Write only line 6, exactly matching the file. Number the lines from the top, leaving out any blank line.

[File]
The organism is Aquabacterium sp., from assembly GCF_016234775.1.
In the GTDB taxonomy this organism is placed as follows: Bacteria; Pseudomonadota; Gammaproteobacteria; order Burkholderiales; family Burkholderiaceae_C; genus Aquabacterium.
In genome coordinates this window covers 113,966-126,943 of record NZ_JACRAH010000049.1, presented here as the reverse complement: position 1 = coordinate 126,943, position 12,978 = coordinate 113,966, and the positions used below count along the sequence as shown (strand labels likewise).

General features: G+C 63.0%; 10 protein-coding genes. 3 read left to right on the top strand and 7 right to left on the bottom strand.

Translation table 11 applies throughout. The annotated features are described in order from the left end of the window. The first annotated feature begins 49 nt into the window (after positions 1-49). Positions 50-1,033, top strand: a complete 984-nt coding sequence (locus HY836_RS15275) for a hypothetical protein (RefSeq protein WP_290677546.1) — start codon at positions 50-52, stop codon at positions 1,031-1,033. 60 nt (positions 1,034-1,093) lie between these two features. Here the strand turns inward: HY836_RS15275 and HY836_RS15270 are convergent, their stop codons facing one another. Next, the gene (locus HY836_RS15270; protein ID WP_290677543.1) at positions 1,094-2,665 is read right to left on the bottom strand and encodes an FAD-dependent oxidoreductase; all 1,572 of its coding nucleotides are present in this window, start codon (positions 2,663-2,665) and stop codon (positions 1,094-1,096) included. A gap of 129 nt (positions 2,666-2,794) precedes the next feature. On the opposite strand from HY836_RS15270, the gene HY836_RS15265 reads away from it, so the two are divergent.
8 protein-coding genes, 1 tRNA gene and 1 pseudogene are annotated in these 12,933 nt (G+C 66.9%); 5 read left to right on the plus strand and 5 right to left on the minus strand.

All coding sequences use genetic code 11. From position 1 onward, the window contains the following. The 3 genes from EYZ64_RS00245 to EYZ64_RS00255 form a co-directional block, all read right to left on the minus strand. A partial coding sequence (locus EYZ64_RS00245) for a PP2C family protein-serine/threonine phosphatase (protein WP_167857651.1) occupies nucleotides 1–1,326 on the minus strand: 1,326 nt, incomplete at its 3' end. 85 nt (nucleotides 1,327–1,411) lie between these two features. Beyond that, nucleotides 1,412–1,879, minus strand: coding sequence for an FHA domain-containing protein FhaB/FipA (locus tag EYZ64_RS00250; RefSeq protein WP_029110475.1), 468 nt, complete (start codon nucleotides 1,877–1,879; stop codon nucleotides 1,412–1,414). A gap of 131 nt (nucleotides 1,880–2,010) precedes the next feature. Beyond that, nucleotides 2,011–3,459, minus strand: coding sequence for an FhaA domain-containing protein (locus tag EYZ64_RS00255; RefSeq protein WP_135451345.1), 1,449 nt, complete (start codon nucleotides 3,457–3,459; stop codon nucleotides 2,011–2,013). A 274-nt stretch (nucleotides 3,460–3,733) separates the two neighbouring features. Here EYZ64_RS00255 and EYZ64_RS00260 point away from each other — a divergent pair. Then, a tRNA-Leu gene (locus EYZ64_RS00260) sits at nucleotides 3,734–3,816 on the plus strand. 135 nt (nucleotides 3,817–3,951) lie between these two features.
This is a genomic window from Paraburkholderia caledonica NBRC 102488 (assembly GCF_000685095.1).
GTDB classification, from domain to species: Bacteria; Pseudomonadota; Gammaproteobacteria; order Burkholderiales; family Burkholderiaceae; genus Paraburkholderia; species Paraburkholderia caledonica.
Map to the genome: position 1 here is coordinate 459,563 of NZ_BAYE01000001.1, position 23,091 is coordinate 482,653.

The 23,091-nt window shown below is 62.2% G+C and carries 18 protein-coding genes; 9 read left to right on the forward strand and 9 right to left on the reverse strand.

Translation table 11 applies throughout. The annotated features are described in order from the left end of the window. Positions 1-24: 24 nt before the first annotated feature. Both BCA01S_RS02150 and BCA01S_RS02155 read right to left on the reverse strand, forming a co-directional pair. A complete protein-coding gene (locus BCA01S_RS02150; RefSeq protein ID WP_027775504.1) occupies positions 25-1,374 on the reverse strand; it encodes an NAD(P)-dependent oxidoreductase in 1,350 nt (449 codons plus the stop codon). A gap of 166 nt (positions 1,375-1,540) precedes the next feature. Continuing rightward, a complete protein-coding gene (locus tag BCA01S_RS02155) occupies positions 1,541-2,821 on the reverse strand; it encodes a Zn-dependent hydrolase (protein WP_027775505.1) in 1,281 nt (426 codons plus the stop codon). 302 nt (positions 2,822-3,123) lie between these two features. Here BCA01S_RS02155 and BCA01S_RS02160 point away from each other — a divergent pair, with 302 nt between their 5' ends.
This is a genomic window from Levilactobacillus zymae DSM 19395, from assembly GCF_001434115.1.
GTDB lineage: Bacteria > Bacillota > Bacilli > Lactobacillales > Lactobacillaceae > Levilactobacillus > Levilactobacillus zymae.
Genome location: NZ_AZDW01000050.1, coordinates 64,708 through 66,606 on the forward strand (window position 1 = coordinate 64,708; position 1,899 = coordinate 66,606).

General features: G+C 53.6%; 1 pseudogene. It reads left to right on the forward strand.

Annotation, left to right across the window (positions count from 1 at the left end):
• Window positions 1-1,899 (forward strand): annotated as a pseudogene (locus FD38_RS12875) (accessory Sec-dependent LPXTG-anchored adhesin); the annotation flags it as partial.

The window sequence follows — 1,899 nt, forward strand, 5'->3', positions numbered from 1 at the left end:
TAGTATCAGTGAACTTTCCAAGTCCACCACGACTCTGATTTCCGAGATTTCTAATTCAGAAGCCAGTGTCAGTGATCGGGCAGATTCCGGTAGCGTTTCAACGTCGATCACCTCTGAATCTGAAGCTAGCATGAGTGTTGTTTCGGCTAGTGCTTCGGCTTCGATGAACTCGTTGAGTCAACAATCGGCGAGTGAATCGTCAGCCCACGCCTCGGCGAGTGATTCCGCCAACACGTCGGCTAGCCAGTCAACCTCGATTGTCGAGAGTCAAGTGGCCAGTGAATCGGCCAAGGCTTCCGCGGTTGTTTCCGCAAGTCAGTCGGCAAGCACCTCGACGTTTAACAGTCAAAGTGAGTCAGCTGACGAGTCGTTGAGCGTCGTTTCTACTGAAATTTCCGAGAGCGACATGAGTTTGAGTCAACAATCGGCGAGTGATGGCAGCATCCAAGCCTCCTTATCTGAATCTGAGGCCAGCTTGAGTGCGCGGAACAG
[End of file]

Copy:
8 protein-coding genes, 1 tRNA gene and 1 pseudogene are annotated in these 12,933 nt (G+C 66.9%); 5 read left to right on the plus strand and 5 right to left on the minus strand.